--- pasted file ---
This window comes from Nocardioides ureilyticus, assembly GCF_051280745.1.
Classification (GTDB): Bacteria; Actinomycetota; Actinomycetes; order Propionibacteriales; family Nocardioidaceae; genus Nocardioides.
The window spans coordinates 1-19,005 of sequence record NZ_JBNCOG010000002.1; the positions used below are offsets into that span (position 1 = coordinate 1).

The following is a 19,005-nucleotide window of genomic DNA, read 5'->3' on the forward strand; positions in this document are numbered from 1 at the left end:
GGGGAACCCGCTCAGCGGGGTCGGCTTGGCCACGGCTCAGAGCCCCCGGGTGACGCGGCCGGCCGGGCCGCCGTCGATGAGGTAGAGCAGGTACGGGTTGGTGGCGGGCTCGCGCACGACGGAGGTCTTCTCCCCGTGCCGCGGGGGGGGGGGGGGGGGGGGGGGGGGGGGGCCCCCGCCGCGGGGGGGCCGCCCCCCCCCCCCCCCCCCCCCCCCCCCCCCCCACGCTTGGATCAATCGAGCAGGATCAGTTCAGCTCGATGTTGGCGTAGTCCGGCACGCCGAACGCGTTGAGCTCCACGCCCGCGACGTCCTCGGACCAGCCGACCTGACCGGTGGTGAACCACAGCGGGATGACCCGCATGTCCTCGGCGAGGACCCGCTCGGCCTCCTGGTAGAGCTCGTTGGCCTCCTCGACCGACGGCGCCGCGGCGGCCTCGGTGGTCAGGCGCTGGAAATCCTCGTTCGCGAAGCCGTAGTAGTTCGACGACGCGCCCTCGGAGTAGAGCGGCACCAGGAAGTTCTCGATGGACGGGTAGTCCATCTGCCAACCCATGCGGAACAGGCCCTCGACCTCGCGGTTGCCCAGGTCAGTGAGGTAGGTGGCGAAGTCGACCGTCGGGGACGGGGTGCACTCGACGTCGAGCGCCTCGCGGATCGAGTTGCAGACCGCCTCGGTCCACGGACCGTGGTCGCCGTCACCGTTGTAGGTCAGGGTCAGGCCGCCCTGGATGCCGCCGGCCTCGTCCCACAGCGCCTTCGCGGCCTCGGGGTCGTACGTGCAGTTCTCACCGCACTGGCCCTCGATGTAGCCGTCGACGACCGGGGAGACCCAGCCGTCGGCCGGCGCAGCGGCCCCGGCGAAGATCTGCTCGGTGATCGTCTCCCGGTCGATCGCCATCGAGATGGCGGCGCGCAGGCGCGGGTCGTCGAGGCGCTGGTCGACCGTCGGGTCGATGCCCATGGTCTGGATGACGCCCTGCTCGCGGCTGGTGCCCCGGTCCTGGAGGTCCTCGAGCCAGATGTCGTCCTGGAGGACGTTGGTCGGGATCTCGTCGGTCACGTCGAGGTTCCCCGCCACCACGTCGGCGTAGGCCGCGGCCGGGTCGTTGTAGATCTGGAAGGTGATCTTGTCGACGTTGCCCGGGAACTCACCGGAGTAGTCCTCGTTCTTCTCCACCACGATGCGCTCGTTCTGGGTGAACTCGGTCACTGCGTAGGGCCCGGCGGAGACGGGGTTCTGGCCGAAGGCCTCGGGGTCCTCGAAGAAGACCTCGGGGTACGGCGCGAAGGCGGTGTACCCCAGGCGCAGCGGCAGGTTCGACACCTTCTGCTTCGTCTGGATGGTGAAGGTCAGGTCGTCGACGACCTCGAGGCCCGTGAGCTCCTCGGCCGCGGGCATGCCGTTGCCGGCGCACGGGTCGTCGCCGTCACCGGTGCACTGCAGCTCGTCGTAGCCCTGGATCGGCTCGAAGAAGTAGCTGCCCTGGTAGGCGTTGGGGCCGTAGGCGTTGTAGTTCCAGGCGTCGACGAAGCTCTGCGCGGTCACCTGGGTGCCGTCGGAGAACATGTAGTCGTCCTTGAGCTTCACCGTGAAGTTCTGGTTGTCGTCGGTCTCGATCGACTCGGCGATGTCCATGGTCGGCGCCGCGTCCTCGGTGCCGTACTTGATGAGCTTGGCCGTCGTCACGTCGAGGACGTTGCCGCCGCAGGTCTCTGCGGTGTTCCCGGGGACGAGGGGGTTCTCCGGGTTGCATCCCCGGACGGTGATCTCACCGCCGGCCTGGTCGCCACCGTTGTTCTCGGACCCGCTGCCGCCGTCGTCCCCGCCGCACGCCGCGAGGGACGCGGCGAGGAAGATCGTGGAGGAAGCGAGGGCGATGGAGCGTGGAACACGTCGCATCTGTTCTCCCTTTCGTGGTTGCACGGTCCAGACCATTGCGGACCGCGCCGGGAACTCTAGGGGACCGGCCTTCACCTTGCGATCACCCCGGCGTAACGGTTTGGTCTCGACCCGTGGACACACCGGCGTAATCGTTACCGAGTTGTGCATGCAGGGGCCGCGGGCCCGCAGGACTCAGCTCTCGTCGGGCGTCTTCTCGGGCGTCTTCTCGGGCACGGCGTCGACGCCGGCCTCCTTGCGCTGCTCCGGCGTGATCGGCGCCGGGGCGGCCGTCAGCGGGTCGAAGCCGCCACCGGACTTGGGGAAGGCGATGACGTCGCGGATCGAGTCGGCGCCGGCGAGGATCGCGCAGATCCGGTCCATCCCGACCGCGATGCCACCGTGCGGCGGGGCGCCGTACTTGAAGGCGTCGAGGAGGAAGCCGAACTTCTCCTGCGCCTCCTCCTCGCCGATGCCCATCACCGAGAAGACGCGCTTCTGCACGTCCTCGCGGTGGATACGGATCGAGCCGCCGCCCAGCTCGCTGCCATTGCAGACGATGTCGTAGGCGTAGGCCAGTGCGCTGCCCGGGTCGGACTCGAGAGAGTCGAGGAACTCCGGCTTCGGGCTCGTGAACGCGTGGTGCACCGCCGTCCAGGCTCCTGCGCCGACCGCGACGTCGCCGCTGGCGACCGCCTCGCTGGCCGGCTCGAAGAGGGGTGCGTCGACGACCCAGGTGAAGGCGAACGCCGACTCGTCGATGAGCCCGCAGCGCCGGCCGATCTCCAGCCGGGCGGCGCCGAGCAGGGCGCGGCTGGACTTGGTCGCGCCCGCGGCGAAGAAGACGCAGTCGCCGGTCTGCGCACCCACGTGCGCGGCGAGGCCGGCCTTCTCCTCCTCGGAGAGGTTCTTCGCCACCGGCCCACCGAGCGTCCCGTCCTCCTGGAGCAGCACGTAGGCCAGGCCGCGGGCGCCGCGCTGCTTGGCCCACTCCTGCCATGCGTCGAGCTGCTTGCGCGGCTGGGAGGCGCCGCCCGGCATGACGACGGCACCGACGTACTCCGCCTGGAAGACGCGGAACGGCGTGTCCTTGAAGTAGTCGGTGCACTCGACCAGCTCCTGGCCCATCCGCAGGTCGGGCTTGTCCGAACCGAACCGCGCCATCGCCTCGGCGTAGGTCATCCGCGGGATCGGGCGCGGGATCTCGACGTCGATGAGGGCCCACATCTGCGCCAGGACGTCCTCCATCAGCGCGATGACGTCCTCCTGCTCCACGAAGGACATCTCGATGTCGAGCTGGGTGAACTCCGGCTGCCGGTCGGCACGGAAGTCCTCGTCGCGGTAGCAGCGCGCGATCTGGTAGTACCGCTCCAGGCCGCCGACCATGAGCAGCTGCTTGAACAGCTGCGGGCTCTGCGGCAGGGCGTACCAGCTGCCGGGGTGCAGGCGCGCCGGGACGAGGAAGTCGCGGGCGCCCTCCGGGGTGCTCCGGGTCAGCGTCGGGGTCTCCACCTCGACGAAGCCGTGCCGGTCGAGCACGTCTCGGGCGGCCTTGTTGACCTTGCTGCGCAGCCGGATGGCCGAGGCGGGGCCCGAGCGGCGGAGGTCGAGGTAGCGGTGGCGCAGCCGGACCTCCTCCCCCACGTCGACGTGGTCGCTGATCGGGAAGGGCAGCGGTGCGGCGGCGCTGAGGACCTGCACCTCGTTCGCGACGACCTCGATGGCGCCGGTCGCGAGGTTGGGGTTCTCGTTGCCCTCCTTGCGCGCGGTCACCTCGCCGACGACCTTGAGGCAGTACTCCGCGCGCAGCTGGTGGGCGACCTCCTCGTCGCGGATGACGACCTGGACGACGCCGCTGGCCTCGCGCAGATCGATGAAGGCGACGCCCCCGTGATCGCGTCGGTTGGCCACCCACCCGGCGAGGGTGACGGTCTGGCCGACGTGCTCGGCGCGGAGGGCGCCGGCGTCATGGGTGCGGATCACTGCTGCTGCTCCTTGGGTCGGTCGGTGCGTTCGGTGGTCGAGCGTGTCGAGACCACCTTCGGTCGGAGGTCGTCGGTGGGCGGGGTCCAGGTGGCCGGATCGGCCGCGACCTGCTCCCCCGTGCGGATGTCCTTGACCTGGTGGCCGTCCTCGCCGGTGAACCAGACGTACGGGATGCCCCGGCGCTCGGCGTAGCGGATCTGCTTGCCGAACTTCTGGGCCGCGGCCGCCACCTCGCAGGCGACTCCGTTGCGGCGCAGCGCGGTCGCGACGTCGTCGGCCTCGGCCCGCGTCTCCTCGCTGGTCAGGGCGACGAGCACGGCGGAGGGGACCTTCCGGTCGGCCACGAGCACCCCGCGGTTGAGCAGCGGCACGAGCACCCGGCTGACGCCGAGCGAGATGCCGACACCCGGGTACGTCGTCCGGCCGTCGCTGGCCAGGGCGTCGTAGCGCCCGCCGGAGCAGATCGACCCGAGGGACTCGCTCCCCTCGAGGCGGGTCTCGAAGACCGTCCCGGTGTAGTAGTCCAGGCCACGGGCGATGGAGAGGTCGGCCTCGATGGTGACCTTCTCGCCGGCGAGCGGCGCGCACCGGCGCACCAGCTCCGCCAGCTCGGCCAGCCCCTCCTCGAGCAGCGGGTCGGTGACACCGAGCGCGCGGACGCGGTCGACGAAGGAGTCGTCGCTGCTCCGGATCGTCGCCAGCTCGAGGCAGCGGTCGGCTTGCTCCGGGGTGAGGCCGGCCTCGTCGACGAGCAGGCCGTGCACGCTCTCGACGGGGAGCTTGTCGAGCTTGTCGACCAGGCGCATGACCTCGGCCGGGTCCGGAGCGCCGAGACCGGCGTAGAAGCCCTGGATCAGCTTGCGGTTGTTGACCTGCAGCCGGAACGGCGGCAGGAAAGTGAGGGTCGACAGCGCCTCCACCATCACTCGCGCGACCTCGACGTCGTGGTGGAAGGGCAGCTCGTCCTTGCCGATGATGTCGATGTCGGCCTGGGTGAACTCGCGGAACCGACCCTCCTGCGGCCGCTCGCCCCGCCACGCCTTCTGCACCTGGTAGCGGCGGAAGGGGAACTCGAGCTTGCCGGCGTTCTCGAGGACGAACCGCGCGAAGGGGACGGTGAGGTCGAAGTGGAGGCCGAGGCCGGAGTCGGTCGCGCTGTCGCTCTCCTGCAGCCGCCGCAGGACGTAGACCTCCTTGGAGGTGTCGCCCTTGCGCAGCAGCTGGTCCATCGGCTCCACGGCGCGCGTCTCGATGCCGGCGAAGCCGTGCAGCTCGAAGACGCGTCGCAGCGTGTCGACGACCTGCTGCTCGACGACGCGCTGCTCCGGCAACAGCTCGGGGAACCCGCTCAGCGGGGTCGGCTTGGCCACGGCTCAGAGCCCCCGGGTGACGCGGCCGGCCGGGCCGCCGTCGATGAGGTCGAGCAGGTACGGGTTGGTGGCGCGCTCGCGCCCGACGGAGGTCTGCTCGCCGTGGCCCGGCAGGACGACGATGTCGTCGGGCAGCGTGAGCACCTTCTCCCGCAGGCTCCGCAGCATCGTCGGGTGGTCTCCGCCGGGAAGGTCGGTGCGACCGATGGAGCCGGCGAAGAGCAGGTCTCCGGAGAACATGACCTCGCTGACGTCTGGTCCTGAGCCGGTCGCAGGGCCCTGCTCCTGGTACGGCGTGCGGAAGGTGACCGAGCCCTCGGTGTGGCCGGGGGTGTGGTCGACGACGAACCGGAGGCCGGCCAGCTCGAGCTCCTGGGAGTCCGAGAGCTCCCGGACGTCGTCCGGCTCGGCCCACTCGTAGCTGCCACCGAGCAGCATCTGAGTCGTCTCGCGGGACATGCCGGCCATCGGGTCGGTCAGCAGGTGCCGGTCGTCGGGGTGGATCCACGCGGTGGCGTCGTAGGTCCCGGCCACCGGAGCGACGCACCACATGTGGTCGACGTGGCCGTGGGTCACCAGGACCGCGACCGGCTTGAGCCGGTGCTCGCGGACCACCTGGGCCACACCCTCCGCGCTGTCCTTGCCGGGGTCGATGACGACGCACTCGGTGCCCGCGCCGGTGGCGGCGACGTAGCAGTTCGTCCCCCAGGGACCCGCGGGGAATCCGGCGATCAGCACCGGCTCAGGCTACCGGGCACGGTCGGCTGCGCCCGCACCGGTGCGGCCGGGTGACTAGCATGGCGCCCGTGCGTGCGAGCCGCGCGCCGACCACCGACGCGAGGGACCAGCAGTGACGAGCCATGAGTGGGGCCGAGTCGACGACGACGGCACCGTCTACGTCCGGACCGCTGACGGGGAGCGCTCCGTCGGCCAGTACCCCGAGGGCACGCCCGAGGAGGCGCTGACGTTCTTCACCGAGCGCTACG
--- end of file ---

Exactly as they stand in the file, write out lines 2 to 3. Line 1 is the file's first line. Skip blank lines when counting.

Classification (GTDB): Bacteria; Actinomycetota; Actinomycetes; order Propionibacteriales; family Nocardioidaceae; genus Nocardioides.
The window spans coordinates 1-19,005 of sequence record NZ_JBNCOG010000002.1; the positions used below are offsets into that span (position 1 = coordinate 1).